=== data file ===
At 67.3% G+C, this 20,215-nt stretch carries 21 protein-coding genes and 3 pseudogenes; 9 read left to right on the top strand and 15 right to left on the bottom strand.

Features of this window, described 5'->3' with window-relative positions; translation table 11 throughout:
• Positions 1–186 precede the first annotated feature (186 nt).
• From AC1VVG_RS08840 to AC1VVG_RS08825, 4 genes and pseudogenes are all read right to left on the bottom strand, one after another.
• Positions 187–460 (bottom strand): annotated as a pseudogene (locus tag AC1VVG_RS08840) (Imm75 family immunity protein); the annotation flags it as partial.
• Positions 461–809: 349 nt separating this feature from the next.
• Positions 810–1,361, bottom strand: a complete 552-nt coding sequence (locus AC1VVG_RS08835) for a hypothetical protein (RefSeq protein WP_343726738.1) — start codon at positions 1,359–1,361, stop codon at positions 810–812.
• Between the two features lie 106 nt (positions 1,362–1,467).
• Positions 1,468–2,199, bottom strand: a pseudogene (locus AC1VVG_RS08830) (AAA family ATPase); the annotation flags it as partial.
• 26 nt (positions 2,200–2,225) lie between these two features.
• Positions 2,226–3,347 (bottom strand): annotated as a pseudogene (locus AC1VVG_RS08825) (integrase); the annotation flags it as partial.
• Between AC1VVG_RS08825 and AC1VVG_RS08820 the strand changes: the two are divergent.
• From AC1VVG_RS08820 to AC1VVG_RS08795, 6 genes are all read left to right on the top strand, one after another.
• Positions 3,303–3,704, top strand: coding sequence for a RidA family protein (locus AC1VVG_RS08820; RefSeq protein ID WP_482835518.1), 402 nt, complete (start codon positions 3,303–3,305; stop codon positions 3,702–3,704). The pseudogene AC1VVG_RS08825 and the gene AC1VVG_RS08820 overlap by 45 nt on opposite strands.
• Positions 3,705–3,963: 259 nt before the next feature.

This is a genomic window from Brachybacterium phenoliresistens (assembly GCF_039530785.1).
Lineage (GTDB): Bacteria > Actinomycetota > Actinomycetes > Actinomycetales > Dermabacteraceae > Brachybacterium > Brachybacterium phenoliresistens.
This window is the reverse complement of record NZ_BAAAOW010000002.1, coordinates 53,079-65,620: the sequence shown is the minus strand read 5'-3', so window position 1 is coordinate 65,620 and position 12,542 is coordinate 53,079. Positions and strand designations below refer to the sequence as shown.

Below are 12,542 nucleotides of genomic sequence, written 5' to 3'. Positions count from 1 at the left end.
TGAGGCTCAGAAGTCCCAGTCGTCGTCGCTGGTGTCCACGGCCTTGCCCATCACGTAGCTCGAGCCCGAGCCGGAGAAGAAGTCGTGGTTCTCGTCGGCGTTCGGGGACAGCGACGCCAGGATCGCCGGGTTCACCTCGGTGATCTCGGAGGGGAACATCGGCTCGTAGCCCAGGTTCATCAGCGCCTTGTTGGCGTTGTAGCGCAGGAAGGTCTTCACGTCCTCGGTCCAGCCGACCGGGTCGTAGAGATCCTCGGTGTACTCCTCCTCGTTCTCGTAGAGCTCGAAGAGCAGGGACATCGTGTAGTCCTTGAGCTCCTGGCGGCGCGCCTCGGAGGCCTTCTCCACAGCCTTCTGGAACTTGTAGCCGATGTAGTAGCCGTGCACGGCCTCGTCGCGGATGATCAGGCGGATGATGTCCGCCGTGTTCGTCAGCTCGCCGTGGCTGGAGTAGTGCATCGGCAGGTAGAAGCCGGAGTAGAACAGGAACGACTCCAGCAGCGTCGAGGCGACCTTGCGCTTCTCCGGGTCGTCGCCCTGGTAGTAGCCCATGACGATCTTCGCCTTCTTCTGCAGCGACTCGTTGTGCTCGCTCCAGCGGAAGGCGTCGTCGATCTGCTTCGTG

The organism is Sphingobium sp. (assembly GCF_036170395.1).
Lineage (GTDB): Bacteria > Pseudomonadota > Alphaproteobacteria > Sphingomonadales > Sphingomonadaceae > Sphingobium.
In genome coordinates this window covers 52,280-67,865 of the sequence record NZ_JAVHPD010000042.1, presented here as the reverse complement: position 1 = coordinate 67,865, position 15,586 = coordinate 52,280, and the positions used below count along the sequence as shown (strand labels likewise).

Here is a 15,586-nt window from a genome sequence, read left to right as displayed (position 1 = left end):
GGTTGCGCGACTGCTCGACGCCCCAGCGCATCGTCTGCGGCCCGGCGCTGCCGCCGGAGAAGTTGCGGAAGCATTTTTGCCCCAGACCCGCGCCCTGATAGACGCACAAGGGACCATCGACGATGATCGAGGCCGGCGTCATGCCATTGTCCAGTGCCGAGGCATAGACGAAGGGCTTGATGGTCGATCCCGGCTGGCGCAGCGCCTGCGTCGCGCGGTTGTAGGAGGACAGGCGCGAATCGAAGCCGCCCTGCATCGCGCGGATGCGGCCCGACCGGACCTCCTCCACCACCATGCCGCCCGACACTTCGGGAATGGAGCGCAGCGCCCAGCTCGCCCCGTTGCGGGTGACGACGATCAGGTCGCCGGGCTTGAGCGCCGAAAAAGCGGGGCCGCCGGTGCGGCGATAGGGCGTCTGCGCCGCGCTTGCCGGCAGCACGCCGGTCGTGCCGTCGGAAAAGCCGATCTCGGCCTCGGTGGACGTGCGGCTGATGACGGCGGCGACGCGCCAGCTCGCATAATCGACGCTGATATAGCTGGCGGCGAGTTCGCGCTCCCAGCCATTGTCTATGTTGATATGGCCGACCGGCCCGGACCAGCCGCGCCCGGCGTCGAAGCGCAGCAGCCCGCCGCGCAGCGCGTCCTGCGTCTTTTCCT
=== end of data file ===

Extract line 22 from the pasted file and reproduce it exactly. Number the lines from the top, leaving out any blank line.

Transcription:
Lineage (GTDB): Bacteria > Pseudomonadota > Alphaproteobacteria > Sphingomonadales > Sphingomonadaceae > Sphingobium.